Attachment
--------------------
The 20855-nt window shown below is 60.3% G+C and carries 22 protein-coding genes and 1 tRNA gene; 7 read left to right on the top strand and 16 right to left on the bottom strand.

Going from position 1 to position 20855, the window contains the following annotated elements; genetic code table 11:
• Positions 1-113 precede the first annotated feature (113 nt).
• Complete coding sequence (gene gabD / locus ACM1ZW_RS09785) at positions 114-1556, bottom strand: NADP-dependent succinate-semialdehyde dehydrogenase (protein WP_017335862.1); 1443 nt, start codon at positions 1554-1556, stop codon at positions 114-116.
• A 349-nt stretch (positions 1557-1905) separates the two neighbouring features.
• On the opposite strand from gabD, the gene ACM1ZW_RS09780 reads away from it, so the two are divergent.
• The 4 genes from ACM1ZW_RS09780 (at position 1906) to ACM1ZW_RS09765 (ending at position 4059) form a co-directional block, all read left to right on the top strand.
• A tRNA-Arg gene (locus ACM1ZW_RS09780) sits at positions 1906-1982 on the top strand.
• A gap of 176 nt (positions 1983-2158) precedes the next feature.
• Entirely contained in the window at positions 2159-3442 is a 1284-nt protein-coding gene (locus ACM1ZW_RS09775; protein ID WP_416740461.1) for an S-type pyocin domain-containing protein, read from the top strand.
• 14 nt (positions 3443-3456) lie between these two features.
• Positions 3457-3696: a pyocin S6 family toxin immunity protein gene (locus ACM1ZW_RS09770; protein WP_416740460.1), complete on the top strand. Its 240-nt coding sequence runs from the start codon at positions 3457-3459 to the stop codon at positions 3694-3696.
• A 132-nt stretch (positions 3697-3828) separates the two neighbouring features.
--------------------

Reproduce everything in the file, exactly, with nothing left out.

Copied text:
The 20855-nt window shown below is 60.3% G+C and carries 22 protein-coding genes and 1 tRNA gene; 7 read left to right on the top strand and 16 right to left on the bottom strand.

Going from position 1 to position 20855, the window contains the following annotated elements; genetic code table 11:
• Positions 1-113 precede the first annotated feature (113 nt).
• Complete coding sequence (gene gabD / locus ACM1ZW_RS09785) at positions 114-1556, bottom strand: NADP-dependent succinate-semialdehyde dehydrogenase (protein WP_017335862.1); 1443 nt, start codon at positions 1554-1556, stop codon at positions 114-116.
• A 349-nt stretch (positions 1557-1905) separates the two neighbouring features.
• On the opposite strand from gabD, the gene ACM1ZW_RS09780 reads away from it, so the two are divergent.
• The 4 genes from ACM1ZW_RS09780 (at position 1906) to ACM1ZW_RS09765 (ending at position 4059) form a co-directional block, all read left to right on the top strand.
• A tRNA-Arg gene (locus ACM1ZW_RS09780) sits at positions 1906-1982 on the top strand.
• A gap of 176 nt (positions 1983-2158) precedes the next feature.
• Entirely contained in the window at positions 2159-3442 is a 1284-nt protein-coding gene (locus ACM1ZW_RS09775; protein ID WP_416740461.1) for an S-type pyocin domain-containing protein, read from the top strand.
• 14 nt (positions 3443-3456) lie between these two features.
• Positions 3457-3696: a pyocin S6 family toxin immunity protein gene (locus ACM1ZW_RS09770; protein WP_416740460.1), complete on the top strand. Its 240-nt coding sequence runs from the start codon at positions 3457-3459 to the stop codon at positions 3694-3696.
• A 132-nt stretch (positions 3697-3828) separates the two neighbouring features.